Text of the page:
Doyle’s article, “Campus Sex, Campus Security”, starts out by explaining the protesting at UC Davis and the actions that were taken to deal with it.  The university’s Chancellor, Linda Ketehi, defends her actions by saying that “We were worried at the time about that [non-affiliates] because the issues from Oakland were in the news and the use of drugs and sex and other things, and you know here we have very young students…” (Doyle 15-16).  Ketehi then goes on to say that she was worried about being “in violation” with Title IX.  I think that she was wrong in her actions of stopping the innocent protect by using police force and pepper spray to end it and I think that she only used Title IX as an excuse to protect herself and the university.  However, her statement raises the question of how well is Title IX actually doing its job?  As described by Doyle, Title IX is a “federal legislation that bans sex discrimination in all educational institutions receiving federal funding” (Doyle 17).  As the legislation clearly states, it bans sex discrimination.  After watching the videos in class of all of the girls who were sexually assaulted and the universities did nothing to help their cases, I’m not sure if the title is as effective as it’s made out to be. All colleges say that they really do care about the safety of their students, but as seen in the videos we watched in class, the colleges made the sexually assaulted victims seem like the people who were wrong, not the ones who raped them.  When students told the university, the questions asked were toward the victim, and in the end, the one who assaulted the victims were given no punishment. Where is Title IX in all of these situations? Parents are sending their children to college, thinking that the university is going to take proper course of action in cases like these.  However, that is not the case at all.  The universities shown in the video cared solely about the lawsuits and bad reputation that the university would get if the assaults were to be known.  Therefore, they tried to cover the situation and chose not to inflict punishment on the assaulter.  Is Title IX working in situations like these?  What is the solution to the current problem of universities just allowing their students to be sexually assaulted with no consequences?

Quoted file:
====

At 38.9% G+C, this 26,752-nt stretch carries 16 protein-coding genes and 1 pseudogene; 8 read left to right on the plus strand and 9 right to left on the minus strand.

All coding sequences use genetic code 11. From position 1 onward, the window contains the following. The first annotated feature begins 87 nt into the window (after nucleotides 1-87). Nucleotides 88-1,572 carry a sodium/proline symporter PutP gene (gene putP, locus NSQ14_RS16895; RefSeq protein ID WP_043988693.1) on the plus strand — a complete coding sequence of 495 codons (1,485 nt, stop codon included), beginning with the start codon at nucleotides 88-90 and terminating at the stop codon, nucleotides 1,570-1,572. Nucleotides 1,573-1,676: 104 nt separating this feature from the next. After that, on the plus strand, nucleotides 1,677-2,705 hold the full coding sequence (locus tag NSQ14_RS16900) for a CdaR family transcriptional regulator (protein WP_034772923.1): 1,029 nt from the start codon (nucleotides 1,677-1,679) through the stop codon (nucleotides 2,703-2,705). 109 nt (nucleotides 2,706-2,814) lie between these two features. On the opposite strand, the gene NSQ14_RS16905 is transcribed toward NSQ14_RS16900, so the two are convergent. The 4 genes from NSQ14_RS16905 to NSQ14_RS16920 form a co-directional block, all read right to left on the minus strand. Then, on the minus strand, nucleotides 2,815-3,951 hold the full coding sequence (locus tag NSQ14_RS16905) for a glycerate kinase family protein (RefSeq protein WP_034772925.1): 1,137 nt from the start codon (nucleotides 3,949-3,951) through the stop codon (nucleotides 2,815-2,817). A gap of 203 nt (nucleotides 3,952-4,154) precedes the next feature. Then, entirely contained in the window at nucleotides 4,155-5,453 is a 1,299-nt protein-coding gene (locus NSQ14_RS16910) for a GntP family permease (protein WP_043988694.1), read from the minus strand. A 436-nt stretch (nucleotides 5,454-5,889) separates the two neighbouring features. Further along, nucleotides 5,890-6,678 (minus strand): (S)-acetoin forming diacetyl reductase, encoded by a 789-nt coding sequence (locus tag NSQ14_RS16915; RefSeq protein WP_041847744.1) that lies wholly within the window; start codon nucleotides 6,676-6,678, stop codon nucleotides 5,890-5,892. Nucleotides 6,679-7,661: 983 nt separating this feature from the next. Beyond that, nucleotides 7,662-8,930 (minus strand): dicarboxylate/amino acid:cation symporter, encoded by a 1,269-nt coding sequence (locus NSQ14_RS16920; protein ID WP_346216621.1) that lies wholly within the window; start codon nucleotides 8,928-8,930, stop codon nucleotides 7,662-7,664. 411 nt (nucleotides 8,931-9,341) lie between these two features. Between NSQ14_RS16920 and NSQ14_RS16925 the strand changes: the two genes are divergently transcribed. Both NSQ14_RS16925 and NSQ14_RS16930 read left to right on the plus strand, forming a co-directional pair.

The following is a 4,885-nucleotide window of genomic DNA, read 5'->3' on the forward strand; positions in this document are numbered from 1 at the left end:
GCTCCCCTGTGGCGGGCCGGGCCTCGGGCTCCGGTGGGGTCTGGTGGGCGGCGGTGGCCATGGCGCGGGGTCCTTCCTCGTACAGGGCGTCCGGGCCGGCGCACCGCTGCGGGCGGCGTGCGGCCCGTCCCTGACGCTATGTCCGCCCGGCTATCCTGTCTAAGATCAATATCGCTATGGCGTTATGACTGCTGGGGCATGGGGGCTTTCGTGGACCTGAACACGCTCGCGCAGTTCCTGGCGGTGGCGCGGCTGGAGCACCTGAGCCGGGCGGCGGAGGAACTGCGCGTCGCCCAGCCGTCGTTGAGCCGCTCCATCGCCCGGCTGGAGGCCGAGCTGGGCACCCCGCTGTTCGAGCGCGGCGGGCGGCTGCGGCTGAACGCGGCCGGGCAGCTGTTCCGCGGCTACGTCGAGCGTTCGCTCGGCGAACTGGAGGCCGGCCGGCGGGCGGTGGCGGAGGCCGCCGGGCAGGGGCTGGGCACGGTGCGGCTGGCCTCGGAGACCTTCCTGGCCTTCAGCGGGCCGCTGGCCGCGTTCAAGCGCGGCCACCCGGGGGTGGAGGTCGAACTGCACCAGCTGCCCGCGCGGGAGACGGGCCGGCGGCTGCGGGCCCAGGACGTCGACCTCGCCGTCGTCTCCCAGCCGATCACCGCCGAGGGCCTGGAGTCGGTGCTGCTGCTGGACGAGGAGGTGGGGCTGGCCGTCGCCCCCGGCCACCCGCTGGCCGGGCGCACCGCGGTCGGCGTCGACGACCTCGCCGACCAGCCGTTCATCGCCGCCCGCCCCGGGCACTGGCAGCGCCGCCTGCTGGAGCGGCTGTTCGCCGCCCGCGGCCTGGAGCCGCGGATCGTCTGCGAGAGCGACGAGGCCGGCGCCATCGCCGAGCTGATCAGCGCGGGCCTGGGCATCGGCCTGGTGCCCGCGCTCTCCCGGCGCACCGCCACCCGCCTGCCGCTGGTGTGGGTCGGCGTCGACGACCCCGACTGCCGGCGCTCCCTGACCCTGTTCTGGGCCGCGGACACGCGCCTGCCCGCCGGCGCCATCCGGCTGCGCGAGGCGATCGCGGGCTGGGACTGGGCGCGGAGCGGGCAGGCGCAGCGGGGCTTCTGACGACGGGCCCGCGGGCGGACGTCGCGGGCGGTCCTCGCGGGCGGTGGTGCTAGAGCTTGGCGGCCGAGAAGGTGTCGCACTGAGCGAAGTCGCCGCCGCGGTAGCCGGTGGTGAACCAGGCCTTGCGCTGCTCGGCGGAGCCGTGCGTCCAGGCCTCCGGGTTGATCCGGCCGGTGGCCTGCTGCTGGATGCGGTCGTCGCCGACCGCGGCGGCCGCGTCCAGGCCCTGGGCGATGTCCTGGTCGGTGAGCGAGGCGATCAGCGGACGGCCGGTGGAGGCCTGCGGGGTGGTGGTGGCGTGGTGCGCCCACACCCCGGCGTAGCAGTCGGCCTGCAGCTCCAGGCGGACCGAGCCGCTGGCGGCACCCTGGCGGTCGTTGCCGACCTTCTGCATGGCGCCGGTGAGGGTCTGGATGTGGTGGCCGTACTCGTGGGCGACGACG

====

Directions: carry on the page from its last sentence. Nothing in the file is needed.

Monday, 3/21

Happy Monday!



Work with the draft of your essay for about fifteen minutes. First, write down a list of key terms you think you focus on throughout your essay. Then, skimming through your essay, construct a sentence outline. That is: summarize each paragraph into a single sentence. Try to think through the arrangement of your ideas, and see if one sentence leads logically to the next. Do the key terms you listed present themselves in the sentences in your outline? You do not need to turn this in to me, but if your sentence outline looks crazy or extremely messy, use it to think about how you want to move forward with revision.


“Connecting the Parts”


  • Groups 2 and 3: if you haven’t done DQs yet—do them! I am taking the blame for confusion over the assignment, so don’t worry about being late.
  • Submit draft 2 of your essays by midnight tonight.  Send it to me with your group members cc:’d.
  •  Reader-responses
    • Use the instructions for Workshops on the “Guidelines” page on WP
    • Write your reading responses either as a letter, or as comments on your group members’ documents.